The Third-Party Debate: Candor, Caring and Clarity

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How refreshing they were. How concerned for America’s citizens, the Constitution, and the country’s future. How clear and straightforward in their stances. How respectful of each other, whether conservative or liberal. How anxious to discuss vital issues the two major candidates wouldn’t touch in their television appearances. For an hour and a half, America seemed to be a democracy.

Clockwise: Johnson, Goode, Anderson, Stein

This was the scene in Chicago last night when four of the nation’s third-party candidates, shunned by corporate media in the three presidential “debates,” shared the stage for 90 minutes. They came armed with unadorned philosophies, fearless accusations, and what they considered faithful solutions which might turn around a nation heavily mired in debt and dissolving freedoms.

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These are the candidates of the nation’s four largest “third parties” who stated their cases, and their administrative and public-service experience:

Ross Carl “Rocky” Anderson of the Justice Party, an attorney and two-term mayor of Salt Lake City; the Constitution Party‘s Virgil Goode, a conservative multi-term Congressman who even when in office supported term limits; Libertarian Gary Johnson, a former two-term Republican governor of Democratic-dominated New Mexico; and Jill Stein, a silver-haired, silver-tongued Harvard-trained doctor and candidate for the Green Party.

The tight format allowed two-minute opening statements, two-minute responses to six issue questions followed by one-minute rebuttals, and one-minute closing statements. They didn’t interrupt each other to get an edge nor try to manipulate the national conversation’s course.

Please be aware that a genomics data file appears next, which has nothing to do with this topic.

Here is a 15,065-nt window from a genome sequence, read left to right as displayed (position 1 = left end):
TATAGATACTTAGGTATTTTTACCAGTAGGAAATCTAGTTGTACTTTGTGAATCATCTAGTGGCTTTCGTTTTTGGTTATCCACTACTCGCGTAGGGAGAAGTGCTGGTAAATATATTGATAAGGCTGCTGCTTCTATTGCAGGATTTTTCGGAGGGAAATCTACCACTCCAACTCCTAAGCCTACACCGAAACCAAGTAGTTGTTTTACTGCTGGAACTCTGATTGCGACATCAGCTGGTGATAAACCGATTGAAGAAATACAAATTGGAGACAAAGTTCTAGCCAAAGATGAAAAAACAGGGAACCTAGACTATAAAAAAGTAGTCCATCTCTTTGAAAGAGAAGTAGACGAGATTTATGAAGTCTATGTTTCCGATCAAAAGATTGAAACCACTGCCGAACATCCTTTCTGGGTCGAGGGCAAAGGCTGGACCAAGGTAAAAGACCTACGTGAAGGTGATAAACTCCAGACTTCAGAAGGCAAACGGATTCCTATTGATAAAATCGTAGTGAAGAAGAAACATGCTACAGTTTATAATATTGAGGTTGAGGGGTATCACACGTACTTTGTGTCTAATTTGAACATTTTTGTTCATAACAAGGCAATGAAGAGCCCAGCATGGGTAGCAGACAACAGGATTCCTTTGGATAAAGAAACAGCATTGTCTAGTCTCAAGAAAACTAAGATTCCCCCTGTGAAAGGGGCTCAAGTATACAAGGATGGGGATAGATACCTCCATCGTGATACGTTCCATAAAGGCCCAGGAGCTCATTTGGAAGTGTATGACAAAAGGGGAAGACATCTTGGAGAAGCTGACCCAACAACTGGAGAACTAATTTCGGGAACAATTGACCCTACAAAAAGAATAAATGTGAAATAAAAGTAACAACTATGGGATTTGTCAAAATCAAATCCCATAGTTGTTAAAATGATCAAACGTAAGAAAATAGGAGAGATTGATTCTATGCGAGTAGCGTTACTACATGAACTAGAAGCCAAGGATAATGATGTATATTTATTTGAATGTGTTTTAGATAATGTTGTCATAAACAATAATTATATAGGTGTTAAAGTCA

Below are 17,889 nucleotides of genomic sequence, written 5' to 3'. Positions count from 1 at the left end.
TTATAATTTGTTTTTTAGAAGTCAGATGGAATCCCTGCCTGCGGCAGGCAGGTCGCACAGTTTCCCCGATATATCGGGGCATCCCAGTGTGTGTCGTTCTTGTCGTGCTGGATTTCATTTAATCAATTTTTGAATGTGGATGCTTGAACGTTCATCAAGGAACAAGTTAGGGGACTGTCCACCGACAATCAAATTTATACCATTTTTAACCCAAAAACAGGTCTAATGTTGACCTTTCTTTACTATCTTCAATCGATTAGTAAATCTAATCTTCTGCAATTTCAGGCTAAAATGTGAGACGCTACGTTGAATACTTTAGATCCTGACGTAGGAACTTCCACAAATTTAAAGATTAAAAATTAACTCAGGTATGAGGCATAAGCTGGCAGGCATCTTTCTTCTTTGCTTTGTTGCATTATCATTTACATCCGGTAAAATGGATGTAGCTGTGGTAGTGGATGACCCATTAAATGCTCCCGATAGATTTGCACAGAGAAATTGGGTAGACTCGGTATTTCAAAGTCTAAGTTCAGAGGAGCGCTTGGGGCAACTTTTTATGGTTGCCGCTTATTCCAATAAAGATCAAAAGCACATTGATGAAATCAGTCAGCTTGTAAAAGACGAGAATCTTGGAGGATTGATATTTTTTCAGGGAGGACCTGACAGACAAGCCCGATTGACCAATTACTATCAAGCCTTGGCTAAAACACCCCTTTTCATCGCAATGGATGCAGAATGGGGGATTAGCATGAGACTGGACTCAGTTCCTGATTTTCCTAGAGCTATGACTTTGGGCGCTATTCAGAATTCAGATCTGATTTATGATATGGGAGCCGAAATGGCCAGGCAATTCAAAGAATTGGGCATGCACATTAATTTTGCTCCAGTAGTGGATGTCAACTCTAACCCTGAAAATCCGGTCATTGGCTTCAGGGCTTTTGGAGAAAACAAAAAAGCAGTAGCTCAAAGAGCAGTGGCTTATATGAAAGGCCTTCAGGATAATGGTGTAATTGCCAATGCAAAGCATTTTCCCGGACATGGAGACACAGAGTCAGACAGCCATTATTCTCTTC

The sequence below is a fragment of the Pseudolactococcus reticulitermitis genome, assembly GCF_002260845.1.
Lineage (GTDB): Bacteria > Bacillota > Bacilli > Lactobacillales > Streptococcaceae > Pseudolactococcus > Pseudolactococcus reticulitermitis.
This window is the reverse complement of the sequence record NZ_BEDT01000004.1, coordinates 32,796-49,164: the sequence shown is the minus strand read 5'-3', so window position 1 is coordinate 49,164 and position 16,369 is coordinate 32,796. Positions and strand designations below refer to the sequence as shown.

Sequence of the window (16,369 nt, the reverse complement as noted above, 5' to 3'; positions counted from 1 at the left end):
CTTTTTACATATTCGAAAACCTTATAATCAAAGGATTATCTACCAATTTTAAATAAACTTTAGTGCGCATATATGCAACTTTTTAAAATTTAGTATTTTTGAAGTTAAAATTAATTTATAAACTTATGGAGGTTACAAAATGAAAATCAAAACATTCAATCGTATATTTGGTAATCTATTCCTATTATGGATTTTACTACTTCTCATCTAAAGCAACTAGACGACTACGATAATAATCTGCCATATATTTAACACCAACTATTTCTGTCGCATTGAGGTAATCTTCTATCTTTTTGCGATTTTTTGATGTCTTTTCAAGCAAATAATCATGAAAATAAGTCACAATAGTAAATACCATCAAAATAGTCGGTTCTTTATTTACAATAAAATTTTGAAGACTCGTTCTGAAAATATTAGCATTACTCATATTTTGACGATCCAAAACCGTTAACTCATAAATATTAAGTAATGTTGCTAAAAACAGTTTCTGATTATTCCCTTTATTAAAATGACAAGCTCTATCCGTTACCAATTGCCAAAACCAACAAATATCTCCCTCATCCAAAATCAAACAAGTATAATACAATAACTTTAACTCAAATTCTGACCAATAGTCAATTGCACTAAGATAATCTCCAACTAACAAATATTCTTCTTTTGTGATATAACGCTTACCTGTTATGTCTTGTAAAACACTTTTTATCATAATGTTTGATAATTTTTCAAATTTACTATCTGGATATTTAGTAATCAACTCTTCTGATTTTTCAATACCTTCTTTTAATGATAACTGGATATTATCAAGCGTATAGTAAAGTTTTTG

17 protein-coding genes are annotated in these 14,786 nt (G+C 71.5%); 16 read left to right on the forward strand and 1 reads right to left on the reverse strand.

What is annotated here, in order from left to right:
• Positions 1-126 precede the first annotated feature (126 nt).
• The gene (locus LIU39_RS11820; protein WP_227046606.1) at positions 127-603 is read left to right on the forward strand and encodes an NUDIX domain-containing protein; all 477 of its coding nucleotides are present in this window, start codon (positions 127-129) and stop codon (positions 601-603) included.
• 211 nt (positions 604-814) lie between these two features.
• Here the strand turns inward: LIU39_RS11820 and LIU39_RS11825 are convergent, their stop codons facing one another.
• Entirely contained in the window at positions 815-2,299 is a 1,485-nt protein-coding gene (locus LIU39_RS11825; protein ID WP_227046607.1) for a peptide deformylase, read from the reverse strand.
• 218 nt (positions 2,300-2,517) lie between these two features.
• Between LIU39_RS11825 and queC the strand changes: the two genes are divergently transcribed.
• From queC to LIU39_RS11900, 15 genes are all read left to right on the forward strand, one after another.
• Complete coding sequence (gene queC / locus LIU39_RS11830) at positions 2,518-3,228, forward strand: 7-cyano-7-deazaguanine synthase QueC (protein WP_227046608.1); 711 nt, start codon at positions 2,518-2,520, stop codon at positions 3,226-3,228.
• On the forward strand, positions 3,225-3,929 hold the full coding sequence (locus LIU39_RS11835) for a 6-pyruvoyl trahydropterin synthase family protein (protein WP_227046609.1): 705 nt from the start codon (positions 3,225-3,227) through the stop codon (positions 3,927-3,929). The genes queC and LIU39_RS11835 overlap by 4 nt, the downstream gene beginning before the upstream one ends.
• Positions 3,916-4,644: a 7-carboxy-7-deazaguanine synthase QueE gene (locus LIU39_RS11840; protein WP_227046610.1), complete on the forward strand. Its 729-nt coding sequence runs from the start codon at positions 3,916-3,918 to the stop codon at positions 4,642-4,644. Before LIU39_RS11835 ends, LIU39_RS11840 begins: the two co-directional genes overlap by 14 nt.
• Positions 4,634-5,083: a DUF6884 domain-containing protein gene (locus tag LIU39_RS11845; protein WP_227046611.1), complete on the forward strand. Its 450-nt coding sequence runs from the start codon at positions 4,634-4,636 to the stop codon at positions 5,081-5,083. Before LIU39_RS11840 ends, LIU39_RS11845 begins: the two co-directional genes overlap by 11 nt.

“We’re going to shift the power back to the people, back to the origins of the Constitution, which doesn’t even mention parties or corporations,” said Free and Equal Elections Foundation founder Christina Tobin, who hosted the TV airing. It was moderated by former CNN broadcaster Larry King.

RT America broadcast the event that no major TV network, including PBS, seemed to want to offer. RT (Russia Today) is the Russian television network broadcast even in the U.S.-with studios in Washington, New York and Los Angeles. RT has over 2 million viewers in the United Kingdom and RT America is available to 50 million in the United States. It’s the second most-watched foreign news channel after BBC News, and the number one foreign station in five U.S. urban areas, according to Wikipedia. According to Pew Research, it’s also the number one source for the most popular news videos on YouTube, a mainstay of younger Americans’ information and entertainment sources. [CFR learned later today that C-SPAN and Al Jazeera also aired the debate.]

You’ll find a thorough report of the third-party debate, including a video of the active, informative event, here.

You’ll find a broader list of third parties in the U.S. here.